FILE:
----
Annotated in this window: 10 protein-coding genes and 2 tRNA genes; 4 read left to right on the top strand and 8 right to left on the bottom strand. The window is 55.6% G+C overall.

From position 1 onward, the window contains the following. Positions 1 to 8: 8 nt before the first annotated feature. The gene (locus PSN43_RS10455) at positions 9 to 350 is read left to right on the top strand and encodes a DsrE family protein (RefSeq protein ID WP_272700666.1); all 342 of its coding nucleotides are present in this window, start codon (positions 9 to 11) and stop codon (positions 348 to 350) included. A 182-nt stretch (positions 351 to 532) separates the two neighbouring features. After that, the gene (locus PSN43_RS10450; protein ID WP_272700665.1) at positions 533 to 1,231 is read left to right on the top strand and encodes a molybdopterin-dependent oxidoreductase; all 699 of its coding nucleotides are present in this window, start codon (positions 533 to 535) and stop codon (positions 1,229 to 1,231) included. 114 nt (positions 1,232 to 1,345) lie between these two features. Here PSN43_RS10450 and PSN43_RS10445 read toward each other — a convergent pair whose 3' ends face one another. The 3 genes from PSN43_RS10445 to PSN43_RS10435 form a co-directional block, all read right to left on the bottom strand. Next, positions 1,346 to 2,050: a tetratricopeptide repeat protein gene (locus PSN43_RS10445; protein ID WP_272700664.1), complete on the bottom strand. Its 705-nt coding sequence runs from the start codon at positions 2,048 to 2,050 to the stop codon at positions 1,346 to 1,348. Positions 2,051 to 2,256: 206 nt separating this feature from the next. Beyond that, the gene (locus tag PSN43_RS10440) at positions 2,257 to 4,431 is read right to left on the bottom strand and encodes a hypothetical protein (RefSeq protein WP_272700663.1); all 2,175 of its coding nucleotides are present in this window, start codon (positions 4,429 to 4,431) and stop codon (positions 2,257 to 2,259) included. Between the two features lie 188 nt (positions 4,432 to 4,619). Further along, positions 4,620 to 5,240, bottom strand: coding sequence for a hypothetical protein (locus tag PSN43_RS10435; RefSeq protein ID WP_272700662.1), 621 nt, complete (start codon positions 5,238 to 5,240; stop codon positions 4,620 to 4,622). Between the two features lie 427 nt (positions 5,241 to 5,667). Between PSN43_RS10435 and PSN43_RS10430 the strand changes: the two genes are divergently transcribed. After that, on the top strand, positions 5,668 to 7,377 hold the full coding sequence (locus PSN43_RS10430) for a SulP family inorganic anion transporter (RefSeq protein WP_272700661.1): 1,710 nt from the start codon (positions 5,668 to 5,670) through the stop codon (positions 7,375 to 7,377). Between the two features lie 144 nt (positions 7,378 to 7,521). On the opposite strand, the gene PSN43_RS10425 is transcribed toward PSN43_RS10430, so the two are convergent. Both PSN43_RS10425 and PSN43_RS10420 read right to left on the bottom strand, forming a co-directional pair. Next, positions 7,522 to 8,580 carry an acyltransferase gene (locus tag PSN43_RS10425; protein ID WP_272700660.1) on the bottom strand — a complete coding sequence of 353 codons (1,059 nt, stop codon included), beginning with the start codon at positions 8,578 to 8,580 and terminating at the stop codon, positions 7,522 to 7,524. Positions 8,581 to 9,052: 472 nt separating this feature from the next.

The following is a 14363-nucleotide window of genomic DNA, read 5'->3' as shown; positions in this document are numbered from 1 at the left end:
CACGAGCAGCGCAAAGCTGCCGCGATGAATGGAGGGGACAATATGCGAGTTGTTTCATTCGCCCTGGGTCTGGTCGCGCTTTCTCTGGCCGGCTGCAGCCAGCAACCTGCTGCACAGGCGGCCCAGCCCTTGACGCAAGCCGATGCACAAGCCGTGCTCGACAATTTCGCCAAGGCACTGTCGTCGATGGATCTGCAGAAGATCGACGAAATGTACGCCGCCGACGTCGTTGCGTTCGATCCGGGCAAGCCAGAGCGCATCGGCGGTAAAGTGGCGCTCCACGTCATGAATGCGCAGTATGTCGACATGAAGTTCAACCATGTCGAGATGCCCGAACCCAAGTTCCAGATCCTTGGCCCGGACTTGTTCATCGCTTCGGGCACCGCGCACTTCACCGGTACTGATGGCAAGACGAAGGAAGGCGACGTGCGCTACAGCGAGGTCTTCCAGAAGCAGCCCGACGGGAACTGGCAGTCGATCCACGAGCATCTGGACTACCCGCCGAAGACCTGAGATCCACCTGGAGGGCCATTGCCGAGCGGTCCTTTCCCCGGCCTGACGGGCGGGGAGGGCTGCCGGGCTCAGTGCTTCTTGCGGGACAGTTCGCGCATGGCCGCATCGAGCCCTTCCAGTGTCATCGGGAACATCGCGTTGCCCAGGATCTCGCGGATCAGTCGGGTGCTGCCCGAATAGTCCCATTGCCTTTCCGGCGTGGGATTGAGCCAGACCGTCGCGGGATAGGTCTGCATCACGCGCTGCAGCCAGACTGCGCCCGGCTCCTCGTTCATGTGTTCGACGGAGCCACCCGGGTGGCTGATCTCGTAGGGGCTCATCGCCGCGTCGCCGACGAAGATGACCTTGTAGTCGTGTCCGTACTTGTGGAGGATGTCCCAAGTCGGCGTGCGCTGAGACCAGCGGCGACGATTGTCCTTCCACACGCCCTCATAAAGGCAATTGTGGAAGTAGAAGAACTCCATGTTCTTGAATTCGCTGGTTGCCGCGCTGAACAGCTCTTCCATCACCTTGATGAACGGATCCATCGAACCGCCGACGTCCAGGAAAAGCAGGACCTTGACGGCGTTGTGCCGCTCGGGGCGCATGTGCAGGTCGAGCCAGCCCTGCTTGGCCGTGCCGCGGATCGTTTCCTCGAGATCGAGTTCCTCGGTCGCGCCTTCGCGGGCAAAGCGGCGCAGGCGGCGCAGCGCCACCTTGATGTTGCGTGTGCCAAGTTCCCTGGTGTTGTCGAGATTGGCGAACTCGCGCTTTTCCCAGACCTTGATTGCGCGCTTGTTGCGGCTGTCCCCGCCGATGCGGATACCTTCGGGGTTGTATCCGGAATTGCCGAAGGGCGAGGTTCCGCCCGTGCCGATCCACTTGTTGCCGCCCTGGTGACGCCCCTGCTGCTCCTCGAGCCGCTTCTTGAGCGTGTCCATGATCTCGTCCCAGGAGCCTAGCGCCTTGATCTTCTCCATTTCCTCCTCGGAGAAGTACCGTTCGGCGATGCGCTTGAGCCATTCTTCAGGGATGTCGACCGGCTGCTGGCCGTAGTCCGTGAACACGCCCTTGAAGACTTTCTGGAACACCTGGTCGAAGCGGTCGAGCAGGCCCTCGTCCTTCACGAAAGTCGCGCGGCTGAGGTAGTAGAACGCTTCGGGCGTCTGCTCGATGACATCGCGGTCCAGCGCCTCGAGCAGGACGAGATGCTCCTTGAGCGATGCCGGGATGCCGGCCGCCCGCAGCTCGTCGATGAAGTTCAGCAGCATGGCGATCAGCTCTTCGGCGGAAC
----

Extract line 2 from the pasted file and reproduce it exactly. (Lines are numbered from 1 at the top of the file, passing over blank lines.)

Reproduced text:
From position 1 onward, the window contains the following. Positions 1 to 8: 8 nt before the first annotated feature. The gene (locus PSN43_RS10455) at positions 9 to 350 is read left to right on the top strand and encodes a DsrE family protein (RefSeq protein ID WP_272700666.1); all 342 of its coding nucleotides are present in this window, start codon (positions 9 to 11) and stop codon (positions 348 to 350) included. A 182-nt stretch (positions 351 to 532) separates the two neighbouring features. After that, the gene (locus PSN43_RS10450; protein ID WP_272700665.1) at positions 533 to 1,231 is read left to right on the top strand and encodes a molybdopterin-dependent oxidoreductase; all 699 of its coding nucleotides are present in this window, start codon (positions 533 to 535) and stop codon (positions 1,229 to 1,231) included. 114 nt (positions 1,232 to 1,345) lie between these two features. Here PSN43_RS10450 and PSN43_RS10445 read toward each other — a convergent pair whose 3' ends face one another. The 3 genes from PSN43_RS10445 to PSN43_RS10435 form a co-directional block, all read right to left on the bottom strand. Next, positions 1,346 to 2,050: a tetratricopeptide repeat protein gene (locus PSN43_RS10445; protein ID WP_272700664.1), complete on the bottom strand. Its 705-nt coding sequence runs from the start codon at positions 2,048 to 2,050 to the stop codon at positions 1,346 to 1,348. Positions 2,051 to 2,256: 206 nt separating this feature from the next. Beyond that, the gene (locus tag PSN43_RS10440) at positions 2,257 to 4,431 is read right to left on the bottom strand and encodes a hypothetical protein (RefSeq protein WP_272700663.1); all 2,175 of its coding nucleotides are present in this window, start codon (positions 4,429 to 4,431) and stop codon (positions 2,257 to 2,259) included. Between the two features lie 188 nt (positions 4,432 to 4,619). Further along, positions 4,620 to 5,240, bottom strand: coding sequence for a hypothetical protein (locus tag PSN43_RS10435; RefSeq protein ID WP_272700662.1), 621 nt, complete (start codon positions 5,238 to 5,240; stop codon positions 4,620 to 4,622). Between the two features lie 427 nt (positions 5,241 to 5,667). Between PSN43_RS10435 and PSN43_RS10430 the strand changes: the two genes are divergently transcribed. After that, on the top strand, positions 5,668 to 7,377 hold the full coding sequence (locus PSN43_RS10430) for a SulP family inorganic anion transporter (RefSeq protein WP_272700661.1): 1,710 nt from the start codon (positions 5,668 to 5,670) through the stop codon (positions 7,375 to 7,377). Between the two features lie 144 nt (positions 7,378 to 7,521). On the opposite strand, the gene PSN43_RS10425 is transcribed toward PSN43_RS10430, so the two are convergent. Both PSN43_RS10425 and PSN43_RS10420 read right to left on the bottom strand, forming a co-directional pair. Next, positions 7,522 to 8,580 carry an acyltransferase gene (locus tag PSN43_RS10425; protein ID WP_272700660.1) on the bottom strand — a complete coding sequence of 353 codons (1,059 nt, stop codon included), beginning with the start codon at positions 8,578 to 8,580 and terminating at the stop codon, positions 7,522 to 7,524. Positions 8,581 to 9,052: 472 nt separating this feature from the next.